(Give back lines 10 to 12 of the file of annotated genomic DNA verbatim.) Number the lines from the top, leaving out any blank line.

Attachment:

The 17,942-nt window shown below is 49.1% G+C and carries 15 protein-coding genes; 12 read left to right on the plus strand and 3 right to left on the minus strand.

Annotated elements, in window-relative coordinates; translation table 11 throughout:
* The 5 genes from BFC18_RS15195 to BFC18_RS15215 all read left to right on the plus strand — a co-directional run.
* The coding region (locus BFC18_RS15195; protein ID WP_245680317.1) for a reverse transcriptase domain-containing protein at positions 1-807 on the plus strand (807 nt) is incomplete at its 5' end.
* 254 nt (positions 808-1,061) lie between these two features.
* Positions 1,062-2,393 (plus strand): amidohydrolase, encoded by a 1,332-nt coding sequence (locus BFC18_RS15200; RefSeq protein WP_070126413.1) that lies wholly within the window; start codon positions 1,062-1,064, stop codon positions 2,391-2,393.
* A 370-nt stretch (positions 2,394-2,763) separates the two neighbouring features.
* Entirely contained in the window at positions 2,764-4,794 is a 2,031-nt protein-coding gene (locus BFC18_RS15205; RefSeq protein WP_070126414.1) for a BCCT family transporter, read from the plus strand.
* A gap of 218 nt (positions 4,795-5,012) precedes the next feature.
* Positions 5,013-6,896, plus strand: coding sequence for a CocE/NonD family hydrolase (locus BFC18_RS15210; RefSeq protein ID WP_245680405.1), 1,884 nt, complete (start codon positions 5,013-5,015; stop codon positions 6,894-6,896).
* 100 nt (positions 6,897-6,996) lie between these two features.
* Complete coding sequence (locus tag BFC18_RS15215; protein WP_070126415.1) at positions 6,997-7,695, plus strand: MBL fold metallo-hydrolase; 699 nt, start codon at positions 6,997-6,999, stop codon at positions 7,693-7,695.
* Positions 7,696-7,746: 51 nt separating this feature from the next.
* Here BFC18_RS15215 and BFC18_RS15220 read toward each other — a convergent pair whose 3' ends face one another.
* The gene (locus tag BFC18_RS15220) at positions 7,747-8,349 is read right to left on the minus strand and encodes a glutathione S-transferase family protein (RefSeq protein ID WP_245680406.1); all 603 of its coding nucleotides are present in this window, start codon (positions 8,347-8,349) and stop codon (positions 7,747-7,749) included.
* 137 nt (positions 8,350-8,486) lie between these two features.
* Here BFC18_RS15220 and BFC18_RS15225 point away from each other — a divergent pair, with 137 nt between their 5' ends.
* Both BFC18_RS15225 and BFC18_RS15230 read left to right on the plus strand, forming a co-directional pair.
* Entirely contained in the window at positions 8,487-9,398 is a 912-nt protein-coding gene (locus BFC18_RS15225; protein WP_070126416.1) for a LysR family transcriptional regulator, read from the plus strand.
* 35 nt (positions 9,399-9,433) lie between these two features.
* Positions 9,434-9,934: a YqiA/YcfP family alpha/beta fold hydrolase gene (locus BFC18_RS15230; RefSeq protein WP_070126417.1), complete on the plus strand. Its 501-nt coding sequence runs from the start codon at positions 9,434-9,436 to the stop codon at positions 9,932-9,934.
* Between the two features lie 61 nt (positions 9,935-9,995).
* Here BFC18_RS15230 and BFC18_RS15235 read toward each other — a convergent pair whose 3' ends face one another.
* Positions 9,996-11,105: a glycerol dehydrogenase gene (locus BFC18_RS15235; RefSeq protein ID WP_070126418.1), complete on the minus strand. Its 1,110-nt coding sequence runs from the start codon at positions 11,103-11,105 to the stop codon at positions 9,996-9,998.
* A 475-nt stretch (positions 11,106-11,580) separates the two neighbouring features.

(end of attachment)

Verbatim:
* Positions 5,013-6,896, plus strand: coding sequence for a CocE/NonD family hydrolase (locus BFC18_RS15210; RefSeq protein ID WP_245680405.1), 1,884 nt, complete (start codon positions 5,013-5,015; stop codon positions 6,894-6,896).
* 100 nt (positions 6,897-6,996) lie between these two features.
* Complete coding sequence (locus tag BFC18_RS15215; protein WP_070126415.1) at positions 6,997-7,695, plus strand: MBL fold metallo-hydrolase; 699 nt, start codon at positions 6,997-6,999, stop codon at positions 7,693-7,695.